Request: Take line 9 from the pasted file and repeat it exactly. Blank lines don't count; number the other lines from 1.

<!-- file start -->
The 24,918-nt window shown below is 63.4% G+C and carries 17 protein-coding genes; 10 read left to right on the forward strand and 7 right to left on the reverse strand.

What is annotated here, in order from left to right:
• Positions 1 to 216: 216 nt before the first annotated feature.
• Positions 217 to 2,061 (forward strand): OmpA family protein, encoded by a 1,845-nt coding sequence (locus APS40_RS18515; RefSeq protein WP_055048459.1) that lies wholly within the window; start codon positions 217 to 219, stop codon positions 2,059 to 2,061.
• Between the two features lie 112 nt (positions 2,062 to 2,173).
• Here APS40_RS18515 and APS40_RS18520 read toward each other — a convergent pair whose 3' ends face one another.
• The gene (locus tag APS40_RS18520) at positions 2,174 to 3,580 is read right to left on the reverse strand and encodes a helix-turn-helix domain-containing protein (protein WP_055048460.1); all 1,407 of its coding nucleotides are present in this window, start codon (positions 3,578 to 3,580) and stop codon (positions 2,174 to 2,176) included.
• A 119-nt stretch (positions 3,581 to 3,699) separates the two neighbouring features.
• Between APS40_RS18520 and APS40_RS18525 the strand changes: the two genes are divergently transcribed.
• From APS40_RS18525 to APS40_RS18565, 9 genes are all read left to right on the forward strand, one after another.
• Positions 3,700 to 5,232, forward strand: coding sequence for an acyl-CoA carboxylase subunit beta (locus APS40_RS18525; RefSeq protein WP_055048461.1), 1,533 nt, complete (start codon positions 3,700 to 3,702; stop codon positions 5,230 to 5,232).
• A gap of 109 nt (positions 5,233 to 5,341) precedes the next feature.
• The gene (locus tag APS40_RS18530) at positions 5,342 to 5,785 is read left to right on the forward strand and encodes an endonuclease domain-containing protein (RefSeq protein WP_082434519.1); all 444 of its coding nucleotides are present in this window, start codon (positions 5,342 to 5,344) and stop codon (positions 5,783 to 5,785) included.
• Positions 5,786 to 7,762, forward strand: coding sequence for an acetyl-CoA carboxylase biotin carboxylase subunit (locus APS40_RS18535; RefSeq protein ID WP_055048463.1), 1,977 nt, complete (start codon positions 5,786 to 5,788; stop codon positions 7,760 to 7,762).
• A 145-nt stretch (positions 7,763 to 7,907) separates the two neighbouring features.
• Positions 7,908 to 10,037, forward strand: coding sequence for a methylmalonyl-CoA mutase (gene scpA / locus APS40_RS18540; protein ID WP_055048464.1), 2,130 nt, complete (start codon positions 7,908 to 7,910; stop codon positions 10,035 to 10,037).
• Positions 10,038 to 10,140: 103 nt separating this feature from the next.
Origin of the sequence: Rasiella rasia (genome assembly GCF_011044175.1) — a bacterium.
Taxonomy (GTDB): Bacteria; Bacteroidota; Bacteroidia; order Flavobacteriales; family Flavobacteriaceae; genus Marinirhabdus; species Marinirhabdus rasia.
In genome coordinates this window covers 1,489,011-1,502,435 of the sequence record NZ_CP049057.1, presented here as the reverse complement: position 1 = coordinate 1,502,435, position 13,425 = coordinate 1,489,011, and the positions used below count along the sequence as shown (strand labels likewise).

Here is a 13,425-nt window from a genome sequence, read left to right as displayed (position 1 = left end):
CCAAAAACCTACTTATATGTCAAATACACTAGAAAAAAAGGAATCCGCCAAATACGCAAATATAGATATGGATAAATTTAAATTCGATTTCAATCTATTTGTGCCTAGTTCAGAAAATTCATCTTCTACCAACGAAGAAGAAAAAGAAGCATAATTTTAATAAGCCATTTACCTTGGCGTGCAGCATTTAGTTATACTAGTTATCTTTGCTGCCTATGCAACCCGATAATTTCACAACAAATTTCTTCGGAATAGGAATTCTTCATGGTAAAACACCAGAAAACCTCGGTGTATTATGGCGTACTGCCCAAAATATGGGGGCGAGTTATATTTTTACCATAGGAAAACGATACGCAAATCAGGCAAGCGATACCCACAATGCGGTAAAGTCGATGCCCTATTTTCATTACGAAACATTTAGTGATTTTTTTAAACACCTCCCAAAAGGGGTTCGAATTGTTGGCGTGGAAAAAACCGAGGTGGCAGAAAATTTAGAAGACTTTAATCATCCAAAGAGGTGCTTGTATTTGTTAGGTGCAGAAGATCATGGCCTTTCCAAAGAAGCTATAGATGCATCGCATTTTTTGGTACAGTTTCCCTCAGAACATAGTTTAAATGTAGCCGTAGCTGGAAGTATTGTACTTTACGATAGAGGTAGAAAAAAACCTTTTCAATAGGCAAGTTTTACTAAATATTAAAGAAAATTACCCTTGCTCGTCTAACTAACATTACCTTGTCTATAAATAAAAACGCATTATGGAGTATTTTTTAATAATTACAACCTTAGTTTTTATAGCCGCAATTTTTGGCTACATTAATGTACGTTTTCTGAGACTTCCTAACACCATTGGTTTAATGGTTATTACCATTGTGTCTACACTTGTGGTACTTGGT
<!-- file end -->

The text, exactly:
• Between APS40_RS18520 and APS40_RS18525 the strand changes: the two genes are divergently transcribed.